夫水行莫如用舟,而陆行莫如用车。以舟之可行于水也而求推之于陆,则没世不行寻常。古今非水陆与?周、鲁非舟车与?今蕲行周于鲁,是犹推舟于陆也,劳而无功,身必有殃。彼未知夫无方之传,应物而不穷者也。
'If you are travelling by water, your best plan is to use a boat; if by land, a carriage. Take a boat, which will go (easily) along on the water, and try to push it along on the land, and all your lifetime it will not go so much as a fathom or two: are not ancient time and the present time like the water and the dry land? and are not Zhou and Lu like the boat and the carriage? To seek now to practise (the old ways of) Zhou in Lu is like pushing along a boat on the dry land. It is only a toilsome labour, and has no success; he who does so is sure to meet with calamity. He has not learned that in handing down the arts (of one time) he is sure to be reduced to extremity in endeavouring to adapt them to the conditions (of another).
且子独不见夫桔槔者乎?引之则俯,舍之则仰。彼,人之所引,非引人也,故俯仰而不得罪于人。故夫三皇、五帝之礼义法度,不矜于同而矜于治。故譬三皇、五帝之礼义法度,其犹柤梨橘柚邪!其味相反,而皆可于口。
'And have you not seen the working of a shadoof? When (the rope of) it is pulled, it bends down; and when it is let go, it rises up. It is pulled by a man, and does not pull the man; and so, whether it bends down or rises up, it commits no offence against the man. In the same way the rules of propriety, righteousness, laws, and measures of the three Huangs and five Dis derived their excellence, not from their being the same as those of the present day, but from their (aptitude for) government. We may compare them to haws, pears, oranges, and pummeloes, which are different in flavour, but all suitable to be eaten.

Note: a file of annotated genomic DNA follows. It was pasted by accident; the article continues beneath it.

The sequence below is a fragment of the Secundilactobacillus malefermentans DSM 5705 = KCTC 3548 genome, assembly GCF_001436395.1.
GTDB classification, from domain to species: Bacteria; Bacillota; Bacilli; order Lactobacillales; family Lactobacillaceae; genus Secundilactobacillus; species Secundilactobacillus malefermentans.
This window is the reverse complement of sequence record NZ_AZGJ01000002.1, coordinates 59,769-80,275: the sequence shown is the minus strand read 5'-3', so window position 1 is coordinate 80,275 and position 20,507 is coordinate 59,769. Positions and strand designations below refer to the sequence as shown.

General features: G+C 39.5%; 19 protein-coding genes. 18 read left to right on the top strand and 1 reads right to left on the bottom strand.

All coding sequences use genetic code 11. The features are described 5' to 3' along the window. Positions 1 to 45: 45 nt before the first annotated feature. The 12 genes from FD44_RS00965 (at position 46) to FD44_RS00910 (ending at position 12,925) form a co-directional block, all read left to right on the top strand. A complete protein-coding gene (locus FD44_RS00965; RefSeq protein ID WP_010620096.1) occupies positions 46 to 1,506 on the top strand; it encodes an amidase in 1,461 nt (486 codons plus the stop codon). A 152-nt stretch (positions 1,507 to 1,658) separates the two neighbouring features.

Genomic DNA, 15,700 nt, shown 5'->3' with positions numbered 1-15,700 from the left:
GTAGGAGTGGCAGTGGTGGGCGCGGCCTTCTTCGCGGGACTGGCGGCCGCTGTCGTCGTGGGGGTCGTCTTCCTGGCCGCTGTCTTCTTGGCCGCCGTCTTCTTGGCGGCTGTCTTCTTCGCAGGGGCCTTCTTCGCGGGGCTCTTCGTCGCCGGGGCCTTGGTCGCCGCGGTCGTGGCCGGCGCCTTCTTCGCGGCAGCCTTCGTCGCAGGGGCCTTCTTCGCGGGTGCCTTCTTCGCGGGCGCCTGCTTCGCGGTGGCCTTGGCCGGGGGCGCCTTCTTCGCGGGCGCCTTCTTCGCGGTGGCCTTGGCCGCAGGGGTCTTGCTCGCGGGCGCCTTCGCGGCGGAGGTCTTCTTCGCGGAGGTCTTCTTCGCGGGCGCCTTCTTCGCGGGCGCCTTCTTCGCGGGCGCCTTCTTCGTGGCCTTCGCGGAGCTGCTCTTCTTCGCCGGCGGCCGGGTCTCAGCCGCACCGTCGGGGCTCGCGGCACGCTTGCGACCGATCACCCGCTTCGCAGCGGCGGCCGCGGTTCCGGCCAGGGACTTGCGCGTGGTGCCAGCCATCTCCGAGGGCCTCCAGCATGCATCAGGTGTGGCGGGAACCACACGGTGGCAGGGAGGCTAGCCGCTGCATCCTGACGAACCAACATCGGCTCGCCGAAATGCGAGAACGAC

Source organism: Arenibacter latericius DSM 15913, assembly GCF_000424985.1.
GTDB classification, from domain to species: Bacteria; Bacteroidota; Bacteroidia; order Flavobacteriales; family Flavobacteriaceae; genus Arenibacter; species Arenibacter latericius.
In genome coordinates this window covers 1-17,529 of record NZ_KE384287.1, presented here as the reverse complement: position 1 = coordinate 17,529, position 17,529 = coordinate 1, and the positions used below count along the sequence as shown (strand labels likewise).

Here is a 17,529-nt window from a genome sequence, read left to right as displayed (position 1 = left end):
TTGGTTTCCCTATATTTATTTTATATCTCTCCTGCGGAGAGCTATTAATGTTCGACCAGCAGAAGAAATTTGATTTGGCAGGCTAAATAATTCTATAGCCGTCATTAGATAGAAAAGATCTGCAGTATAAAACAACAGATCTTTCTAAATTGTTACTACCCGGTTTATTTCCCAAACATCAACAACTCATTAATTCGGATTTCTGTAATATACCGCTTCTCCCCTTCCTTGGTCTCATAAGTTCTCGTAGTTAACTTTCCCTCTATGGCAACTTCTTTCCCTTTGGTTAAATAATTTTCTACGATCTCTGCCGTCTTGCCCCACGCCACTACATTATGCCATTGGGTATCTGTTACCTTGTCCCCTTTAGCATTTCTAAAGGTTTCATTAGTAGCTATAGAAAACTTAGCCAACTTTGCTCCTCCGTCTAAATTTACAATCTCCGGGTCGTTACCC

故礼义法度者,应时而变者也。今取猨狙而衣以周公之服,彼必齕啮挽裂,尽去而后慊。观古今之异,犹猨狙之异乎周公也。故西施病心而矉其里,其里之丑人见而美之,归亦捧心而矉其里。其里之富人见之,坚闭门而不出;贫人见之,挈妻子而去之走。彼知矉美而不知矉之所以美。惜乎!而夫子其穷哉!”
'Just so it is that the rules of propriety, righteousness, laws, and measures, change according to the time. If now you take a monkey, and dress it in the robes of the duke of Zhou, it will bite and tear them, and will not be satisfied till it has got rid of them altogether. And if you look at the difference between antiquity and the present time it is as great as that between the monkey and the duke of Zhou. In the same way, when Xi Shi was troubled in mind, she would knit her brows and frown on all in her neighbourhood. An ugly woman of the neighbourhood, seeing and admiring her beauty, went home, and also laying her hands on her heart proceeded to stare and frown on all around her. When the rich people of the village saw her, they shut fast their doors and would not go out; when the poor people saw her, they took their wives and children and ran away from her. The woman knew how to admire the frowning beauty, but she did not know how it was that she, though frowning, was beautiful. Alas! it is indeed all over with your Master!'

5 天运:
孔子行年五十有一而不闻道,乃南之沛,见老聃。老聃曰:“子来乎?吾闻子北方之贤者也,子亦得道乎?”孔子曰:“未得也。”老子曰:“子恶乎求之哉?”曰:“吾求之于度数,五年而未得也。”老子曰:“子又恶乎求之哉?”曰:“吾求之于阴阳,十有二年而未得。”
The Revolution of Heaven:...:
When Confucius was in his fifty-first year, he had not heard of the Dao, and went south to Pei to see Lao Dan, who said to him, 'You have come, Sir; have you? I have heard that you are the wisest man of the North; have you also got the Dao?' 'Not yet,' was the reply; and the other went on, 'How have you sought it?' Confucius said, 'I sought it in measures and numbers, and after five years I had not got it.' 'And how then did you seek it?' 'I sought it in the Yin and Yang, and after twelve years I have not found it.'
老子曰:“然。使道而可献,则人莫不献之于其君;使道而可进,则人莫不进之于其亲;使道而可以告人,则人莫不告其兄弟;使道而可以与人,则人莫不与其子孙。然而不可者,无佗也,中无主而不止,外无正而不行。由中出者,不受于外,圣人不出;由外入者,无主于中,圣人不隐。名,公器也,不可多取。仁义,先王之蘧庐也,止可以一宿而不可以久处,觏而多责。古之至人,假道于仁,托宿于义,以游逍遥之虚,食于苟简之田,立于不贷之圃。逍遥,无为也;苟简,易养也;不贷,无出也。古者谓是采真之游。